Scores of needy students from public universities face uncertain future after the Higher Education Students Loans and Grants Board (HESLGB) dropped them from a list of beneficiaries, despite benefiting from the same previous years, Nation on Sunday has established.
The Civil Society Education Coalition (Csec) has since faulted the selection criteria, describing it as discriminatory and not worth of trusting.
The loans board, however, has stood by its decision, saying the students in question were wrong beneficiaries and that resource constraints make it impossible to benefit all eligible applicants.
Our findings show that the Lilongwe University of Agriculture and Natural Resources (Luanar) city campus has been hit hard with 95 students, who once benefitted from the loan facility, being dropped from the list.
But the Loans and Grant Board chief executive officer, Chris Chisoni, said the Luanar city campus students are not supposed to benefit from the loan facility but generic students at the main Bunda campus.
“The city campus students are economic fee paying students and they are admitted to City campus on a prior understanding and agreement that they are capable of paying tuition fee at economic fee level which is higher than generic students fees. How such students, upon agreeing to take up studentship at an economic fee paying value, become needy is surprising and simply put, the Loans Board does not support students admitted into economic fee paying programmes in all universities,” said Chisoni.
But our findings show that many students from the city campus have been beneficiaries of the loan since 2015.
While some have been dropped in the current academic year, some have managed to benefit once again.
In an interview, some students wondered why they have been left out when they remain needy just as they were when they first benefitted from the loan.
“I am needy and I remain needy. I do not have both parents neither do I have anyone capable of paying my school fees. That’s why I applied for a loan and I was relieved that my request was granted. I am now confused that I nearly missed examinations because I was asked to withdraw from college for failure to pay school fees,” explained one student who refused to be named purported evidence of his ‘needy status’, including death certificates of both parents and a letter from the district social welfare office.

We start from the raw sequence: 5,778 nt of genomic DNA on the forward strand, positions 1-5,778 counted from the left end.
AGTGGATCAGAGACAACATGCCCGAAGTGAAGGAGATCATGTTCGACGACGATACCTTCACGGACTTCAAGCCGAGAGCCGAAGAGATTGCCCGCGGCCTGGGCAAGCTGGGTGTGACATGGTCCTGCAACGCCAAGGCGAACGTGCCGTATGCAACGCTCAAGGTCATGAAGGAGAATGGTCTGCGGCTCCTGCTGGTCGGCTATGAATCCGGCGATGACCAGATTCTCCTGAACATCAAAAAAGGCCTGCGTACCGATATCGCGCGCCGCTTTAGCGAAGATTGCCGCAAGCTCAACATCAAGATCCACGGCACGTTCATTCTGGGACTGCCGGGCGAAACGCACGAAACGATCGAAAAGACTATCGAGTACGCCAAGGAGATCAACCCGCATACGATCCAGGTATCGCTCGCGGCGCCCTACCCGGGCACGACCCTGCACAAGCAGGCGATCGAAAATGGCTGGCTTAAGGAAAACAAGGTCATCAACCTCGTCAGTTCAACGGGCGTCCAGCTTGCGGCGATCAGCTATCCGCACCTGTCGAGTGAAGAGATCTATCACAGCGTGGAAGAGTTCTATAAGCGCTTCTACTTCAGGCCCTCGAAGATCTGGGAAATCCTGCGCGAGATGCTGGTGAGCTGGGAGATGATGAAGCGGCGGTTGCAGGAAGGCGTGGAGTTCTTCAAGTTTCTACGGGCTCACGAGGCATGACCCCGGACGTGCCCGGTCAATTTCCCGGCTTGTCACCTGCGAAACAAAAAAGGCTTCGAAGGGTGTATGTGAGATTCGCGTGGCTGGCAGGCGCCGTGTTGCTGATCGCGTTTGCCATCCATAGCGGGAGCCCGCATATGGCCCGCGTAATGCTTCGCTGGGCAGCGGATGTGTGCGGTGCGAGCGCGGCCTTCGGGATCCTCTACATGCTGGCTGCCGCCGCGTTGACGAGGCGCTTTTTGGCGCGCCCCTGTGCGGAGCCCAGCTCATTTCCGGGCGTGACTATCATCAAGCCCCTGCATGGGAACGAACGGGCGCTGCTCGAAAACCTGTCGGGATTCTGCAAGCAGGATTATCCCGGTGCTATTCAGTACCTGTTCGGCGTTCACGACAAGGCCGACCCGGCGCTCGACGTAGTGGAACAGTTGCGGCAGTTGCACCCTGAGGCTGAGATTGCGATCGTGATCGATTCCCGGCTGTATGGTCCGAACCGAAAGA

“We know when we are applying that there is a condition that we will be self-sponsored students, but we do so out of desperation. You cannot stop to apply because you do not have fees; you secure a place first and start looking for sponsorship. I am also needy that is how I qualified in the first place. I applied, but missed a chance to go to Luanar main campus despite scoring 9 points; hence, the city campus became my next option,” added another student who also opted for anonymity.
Nation on Sunday also encountered some students from the same campus who have benefited from the loan after delivering the application forms on their own and not through the university as is traditionally the case.
Asked how they admitted students from city campus who are not supposed to benefit from the loan, Chisoni blamed poor screening process as the facility
In a telephone interview, Luanar Vice-Chancellor Professor George Kanyama Phiri said they are aware of the students’ concerns and are in touch with the Loans Board to solve the issue.
Kanyama Phiri did not agree that city campus students do not qualify for the loans, saying the criteria emphasises on the students’ ability to pay.
According to President of Students Union at Mzuzu University, Limbani Gama, at least 1 200 deserving students have been left out.
“We are currently negotiating with the Loans Board to have these students helped because we know for sure they are needy. And we also have hundreds of students who only get partial funding like 50 percent of tuition yet they are need more than that; they have to find accommodation and [pay] the remainder of the fees,” said Gama.
In an e-mail response, Chisoni admitted that sometimes deserving students are left out due to resource constraints. He said annually the board receives 12 000 to 15 000 applications with over 77 perecent of the applicants being successful.
But Csec executive director Benedicto Kondowe faulted the loan system, saying it still needs some close monitoring as it remains prone to abuse.
According to HESLGB website, a needy student must be one from a poor family earning national minimum wage or below, an orphan, and a person with disability or from parents with disabilities who are poor.